When a field of study is in its early stages, scientists from several countries, ethnic backgrounds, beliefs, political persuasions, etc. begin tackling a problem. All these scientists bring their intellect and life experience to bear on answering the questions being investigated. Initially there is a multiplicity of possible answers, there are uncertainties, deficiencies and limitations in the methodologies, and there is confusion. Many scientists go down blind alleys only to find they have wasted their time on a wrong approach and have to turn back. Some explanations emerge that seem to be better than others. Methodologies are improved. Hypotheses are refined. Exceptions are explained. Scientists from other areas enter the field and bring new tools and ideas (a very important development). The research performed in these other fields is found to be complementary to the research in the emerging field. Eventually as the field matures scientists from different laboratories using different methodologies begin obtaining the same results and elaborate models that they use to make predictions (another very important development). Some predictions are not fulfilled and the models that generated them fall by the wayside and are replaced by new models that are more accurate at explaining the data and making new predictions. Eventually the field coalesces around a theory. The theory is used to generate practical applications and to explain observations in other areas of science.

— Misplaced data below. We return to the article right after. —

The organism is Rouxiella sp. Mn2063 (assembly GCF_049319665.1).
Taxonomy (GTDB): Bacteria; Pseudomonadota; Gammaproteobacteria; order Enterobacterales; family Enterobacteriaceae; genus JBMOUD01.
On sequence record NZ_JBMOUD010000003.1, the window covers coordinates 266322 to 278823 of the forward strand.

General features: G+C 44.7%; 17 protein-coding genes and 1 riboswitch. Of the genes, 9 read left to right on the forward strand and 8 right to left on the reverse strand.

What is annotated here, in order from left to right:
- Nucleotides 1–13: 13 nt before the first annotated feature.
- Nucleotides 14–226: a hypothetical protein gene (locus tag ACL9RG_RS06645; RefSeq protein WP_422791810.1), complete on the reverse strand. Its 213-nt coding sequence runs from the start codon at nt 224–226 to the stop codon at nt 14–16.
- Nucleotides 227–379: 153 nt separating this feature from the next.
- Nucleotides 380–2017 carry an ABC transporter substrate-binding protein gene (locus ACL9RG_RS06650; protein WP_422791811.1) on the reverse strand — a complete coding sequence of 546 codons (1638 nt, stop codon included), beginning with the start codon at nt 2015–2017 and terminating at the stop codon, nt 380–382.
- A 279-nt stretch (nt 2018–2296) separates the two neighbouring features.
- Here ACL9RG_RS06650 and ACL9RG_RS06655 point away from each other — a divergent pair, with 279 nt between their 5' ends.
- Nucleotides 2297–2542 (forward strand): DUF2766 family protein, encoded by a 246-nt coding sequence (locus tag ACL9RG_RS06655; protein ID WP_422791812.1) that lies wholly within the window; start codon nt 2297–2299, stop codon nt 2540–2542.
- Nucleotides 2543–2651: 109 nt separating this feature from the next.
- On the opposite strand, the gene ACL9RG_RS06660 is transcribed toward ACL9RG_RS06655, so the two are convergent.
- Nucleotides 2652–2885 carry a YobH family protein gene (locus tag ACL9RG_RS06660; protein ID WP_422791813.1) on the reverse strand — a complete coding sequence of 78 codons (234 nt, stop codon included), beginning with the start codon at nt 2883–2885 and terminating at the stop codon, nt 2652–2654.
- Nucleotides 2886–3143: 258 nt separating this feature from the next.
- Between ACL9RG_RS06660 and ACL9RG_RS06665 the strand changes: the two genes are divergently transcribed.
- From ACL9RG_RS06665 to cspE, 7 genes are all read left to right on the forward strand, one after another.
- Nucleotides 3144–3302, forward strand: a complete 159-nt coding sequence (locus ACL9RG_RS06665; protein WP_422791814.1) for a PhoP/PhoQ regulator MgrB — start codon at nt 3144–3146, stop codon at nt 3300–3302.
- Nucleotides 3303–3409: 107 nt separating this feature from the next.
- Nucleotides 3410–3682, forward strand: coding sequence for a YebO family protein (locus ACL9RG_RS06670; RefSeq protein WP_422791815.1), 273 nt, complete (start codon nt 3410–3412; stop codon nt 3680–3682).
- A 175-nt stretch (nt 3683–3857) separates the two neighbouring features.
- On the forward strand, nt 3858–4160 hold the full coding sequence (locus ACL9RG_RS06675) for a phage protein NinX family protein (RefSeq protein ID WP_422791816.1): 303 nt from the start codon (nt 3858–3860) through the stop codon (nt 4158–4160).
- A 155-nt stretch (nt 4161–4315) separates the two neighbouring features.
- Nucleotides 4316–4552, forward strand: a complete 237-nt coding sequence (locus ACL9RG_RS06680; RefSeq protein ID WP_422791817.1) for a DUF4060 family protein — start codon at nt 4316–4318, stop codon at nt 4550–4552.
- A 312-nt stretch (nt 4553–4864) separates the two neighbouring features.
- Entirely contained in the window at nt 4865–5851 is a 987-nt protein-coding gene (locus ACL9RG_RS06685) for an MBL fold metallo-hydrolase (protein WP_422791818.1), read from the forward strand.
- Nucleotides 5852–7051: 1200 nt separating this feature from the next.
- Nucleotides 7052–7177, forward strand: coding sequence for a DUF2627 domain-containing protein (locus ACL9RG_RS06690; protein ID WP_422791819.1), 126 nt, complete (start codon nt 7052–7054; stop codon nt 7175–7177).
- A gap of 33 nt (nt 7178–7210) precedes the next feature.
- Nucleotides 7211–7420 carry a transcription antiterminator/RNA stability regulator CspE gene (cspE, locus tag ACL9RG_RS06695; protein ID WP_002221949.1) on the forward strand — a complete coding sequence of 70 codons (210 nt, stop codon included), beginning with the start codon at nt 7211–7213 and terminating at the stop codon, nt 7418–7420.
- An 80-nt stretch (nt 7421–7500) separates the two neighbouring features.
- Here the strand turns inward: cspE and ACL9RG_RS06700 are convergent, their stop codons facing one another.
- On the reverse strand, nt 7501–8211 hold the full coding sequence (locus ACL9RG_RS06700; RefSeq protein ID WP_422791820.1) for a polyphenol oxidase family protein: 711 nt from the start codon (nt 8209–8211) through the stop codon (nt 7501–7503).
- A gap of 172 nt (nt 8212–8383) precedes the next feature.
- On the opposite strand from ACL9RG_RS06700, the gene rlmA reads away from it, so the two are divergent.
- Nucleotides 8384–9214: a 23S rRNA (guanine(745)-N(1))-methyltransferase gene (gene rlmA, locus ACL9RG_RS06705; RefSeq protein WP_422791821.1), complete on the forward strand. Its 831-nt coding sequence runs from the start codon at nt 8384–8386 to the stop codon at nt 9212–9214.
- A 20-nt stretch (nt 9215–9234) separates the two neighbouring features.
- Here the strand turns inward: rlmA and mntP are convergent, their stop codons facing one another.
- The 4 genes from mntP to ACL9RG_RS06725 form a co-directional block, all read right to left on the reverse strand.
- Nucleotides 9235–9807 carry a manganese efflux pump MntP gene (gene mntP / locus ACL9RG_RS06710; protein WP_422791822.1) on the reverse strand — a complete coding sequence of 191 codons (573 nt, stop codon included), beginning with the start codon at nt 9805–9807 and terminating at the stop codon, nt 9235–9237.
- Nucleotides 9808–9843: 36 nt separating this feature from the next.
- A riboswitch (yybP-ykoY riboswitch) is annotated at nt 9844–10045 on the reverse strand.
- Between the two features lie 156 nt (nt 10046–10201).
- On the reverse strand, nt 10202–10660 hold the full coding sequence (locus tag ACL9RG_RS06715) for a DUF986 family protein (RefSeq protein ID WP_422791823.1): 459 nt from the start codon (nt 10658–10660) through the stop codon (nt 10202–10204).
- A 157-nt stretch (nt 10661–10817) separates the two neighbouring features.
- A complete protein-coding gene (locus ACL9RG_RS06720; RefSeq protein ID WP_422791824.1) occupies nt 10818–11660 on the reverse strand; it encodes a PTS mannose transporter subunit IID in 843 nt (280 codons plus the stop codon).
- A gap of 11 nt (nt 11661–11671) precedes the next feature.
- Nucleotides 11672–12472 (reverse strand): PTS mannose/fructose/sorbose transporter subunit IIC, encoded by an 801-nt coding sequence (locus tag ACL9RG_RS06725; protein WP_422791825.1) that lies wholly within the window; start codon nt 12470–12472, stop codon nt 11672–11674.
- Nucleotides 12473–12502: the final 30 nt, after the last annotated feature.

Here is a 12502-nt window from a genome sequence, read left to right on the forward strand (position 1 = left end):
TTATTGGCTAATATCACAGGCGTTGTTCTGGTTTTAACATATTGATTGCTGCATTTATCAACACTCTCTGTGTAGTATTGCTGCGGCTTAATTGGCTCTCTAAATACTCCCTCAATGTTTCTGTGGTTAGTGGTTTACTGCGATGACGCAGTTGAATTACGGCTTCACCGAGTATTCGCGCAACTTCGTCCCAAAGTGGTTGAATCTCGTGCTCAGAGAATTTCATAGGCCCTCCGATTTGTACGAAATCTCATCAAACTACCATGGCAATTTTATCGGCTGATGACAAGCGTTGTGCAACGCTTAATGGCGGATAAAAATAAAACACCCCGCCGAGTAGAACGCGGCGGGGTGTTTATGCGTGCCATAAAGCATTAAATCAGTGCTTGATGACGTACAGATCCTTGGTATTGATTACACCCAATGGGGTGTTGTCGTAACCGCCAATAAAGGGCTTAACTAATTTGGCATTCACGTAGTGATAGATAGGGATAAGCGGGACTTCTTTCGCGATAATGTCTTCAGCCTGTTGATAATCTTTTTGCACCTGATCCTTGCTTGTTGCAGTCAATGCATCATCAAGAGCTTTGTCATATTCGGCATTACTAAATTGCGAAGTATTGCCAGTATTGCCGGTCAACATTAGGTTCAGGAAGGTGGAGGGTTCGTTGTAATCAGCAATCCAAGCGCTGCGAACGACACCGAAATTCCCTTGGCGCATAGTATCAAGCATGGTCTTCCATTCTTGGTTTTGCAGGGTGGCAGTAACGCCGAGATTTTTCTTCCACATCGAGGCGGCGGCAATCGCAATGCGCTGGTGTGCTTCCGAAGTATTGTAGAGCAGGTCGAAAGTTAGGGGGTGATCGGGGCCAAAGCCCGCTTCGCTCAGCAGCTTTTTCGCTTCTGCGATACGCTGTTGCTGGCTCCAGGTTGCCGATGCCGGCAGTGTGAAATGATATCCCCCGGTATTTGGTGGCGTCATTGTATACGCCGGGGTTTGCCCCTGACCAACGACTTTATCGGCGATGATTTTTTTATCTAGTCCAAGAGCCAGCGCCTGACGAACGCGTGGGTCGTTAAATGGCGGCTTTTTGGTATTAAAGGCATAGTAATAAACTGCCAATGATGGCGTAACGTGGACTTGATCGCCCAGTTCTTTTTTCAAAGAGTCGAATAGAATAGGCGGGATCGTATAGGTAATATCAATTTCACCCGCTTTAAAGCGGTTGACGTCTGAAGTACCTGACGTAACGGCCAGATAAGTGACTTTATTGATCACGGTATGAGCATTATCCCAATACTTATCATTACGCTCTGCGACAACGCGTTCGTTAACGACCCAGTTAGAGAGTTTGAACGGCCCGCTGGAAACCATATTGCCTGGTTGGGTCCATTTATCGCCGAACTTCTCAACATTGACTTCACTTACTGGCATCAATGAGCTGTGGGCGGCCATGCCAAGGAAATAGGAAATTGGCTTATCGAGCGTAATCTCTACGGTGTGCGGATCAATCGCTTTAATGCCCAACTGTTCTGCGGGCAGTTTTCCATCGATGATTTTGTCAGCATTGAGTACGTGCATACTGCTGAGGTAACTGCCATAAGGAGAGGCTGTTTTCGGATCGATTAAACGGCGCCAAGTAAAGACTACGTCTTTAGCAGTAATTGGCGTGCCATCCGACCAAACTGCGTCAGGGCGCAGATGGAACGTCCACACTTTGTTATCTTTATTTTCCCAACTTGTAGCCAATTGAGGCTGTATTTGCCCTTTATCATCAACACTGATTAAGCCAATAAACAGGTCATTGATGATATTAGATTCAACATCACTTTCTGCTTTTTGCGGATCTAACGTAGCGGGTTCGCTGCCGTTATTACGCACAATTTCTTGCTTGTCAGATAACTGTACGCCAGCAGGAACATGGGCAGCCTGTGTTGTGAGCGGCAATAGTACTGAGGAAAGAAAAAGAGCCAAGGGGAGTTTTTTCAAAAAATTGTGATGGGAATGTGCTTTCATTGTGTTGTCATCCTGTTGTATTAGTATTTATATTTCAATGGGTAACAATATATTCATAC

A theory developed through the process described above is not an ephemeral construct that can be overturned at any time. The very technology that we use in our everyday lives depends on hundreds of solid scientific theories that have never been disproven. Many people who do not understand the nature of scientific truth confuse the overturning of a scientific theory with its refinement. This is because there is the erroneous notion that scientific theories should explain everything, and this is not the case. A scientific theory only has to answer the most important questions raised by scientists.